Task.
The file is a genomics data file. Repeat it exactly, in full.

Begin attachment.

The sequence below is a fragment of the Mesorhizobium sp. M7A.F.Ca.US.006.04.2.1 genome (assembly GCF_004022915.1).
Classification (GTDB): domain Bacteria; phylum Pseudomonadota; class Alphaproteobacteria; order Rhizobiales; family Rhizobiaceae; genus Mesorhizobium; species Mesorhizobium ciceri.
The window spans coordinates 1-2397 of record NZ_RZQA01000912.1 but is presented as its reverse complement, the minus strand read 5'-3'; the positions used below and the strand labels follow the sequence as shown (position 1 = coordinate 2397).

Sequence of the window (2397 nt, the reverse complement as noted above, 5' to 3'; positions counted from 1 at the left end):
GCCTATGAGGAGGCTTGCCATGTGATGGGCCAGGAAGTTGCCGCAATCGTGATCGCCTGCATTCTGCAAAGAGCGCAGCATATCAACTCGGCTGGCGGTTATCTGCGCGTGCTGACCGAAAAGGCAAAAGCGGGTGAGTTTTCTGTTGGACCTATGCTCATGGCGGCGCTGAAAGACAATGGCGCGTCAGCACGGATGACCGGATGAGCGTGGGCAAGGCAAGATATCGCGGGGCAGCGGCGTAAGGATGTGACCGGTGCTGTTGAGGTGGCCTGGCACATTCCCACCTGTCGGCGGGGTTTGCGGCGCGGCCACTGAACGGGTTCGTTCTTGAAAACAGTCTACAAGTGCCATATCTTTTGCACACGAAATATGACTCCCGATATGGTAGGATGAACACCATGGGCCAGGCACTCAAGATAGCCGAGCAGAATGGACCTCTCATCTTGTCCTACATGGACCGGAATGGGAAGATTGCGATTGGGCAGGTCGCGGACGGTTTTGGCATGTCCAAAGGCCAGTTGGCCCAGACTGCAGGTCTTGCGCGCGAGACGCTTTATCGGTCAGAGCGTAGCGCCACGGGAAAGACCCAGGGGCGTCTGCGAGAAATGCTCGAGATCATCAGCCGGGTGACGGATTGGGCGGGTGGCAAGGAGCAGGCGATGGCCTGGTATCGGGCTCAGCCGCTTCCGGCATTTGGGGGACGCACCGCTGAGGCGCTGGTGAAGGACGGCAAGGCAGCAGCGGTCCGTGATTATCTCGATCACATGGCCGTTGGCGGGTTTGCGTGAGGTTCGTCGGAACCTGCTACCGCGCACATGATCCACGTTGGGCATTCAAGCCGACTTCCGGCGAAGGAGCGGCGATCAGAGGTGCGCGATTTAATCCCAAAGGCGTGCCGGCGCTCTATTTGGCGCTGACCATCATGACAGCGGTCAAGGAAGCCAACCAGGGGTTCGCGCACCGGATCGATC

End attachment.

The sequence below is a fragment of the Mesorhizobium sp. M7A.F.Ca.US.006.04.2.1 genome (assembly GCF_004022915.1).
Classification (GTDB): domain Bacteria; phylum Pseudomonadota; class Alphaproteobacteria; order Rhizobiales; family Rhizobiaceae; genus Mesorhizobium; species Mesorhizobium ciceri.
The window spans coordinates 1-2397 of record NZ_RZQA01000912.1 but is presented as its reverse complement, the minus strand read 5'-3'; the positions used below and the strand labels follow the sequence as shown (position 1 = coordinate 2397).

Sequence of the window (2397 nt, the reverse complement as noted above, 5' to 3'; positions counted from 1 at the left end):
GCCTATGAGGAGGCTTGCCATGTGATGGGCCAGGAAGTTGCCGCAATCGTGATCGCCTGCATTCTGCAAAGAGCGCAGCATATCAACTCGGCTGGCGGTTATCTGCGCGTGCTGACCGAAAAGGCAAAAGCGGGTGAGTTTTCTGTTGGACCTATGCTCATGGCGGCGCTGAAAGACAATGGCGCGTCAGCACGGATGACCGGATGAGCGTGGGCAAGGCAAGATATCGCGGGGCAGCGGCGTAAGGATGTGACCGGTGCTGTTGAGGTGGCCTGGCACATTCCCACCTGTCGGCGGGGTTTGCGGCGCGGCCACTGAACGGGTTCGTTCTTGAAAACAGTCTACAAGTGCCATATCTTTTGCACACGAAATATGACTCCCGATATGGTAGGATGAACACCATGGGCCAGGCACTCAAGATAGCCGAGCAGAATGGACCTCTCATCTTGTCCTACATGGACCGGAATGGGAAGATTGCGATTGGGCAGGTCGCGGACGGTTTTGGCATGTCCAAAGGCCAGTTGGCCCAGACTGCAGGTCTTGCGCGCGAGACGCTTTATCGGTCAGAGCGTAGCGCCACGGGAAAGACCCAGGGGCGTCTGCGAGAAATGCTCGAGATCATCAGCCGGGTGACGGATTGGGCGGGTGGCAAGGAGCAGGCGATGGCCTGGTATCGGGCTCAGCCGCTTCCGGCATTTGGGGGACGCACCGCTGAGGCGCTGGTGAAGGACGGCAAGGCAGCAGCGGTCCGTGATTATCTCGATCACATGGCCGTTGGCGGGTTTGCGTGAGGTTCGTCGGAACCTGCTACCGCGCACATGATCCACGTTGGGCATTCAAGCCGACTTCCGGCGAAGGAGCGGCGATCAGAGGTGCGCGATTTAATCCCAAAGGCGTGCCGGCGCTCTATTTGGCGCTGACCATCATGACAGCGGTCAAGGAAGCCAACCAGGGGTTCGCGCACCGGATCGATC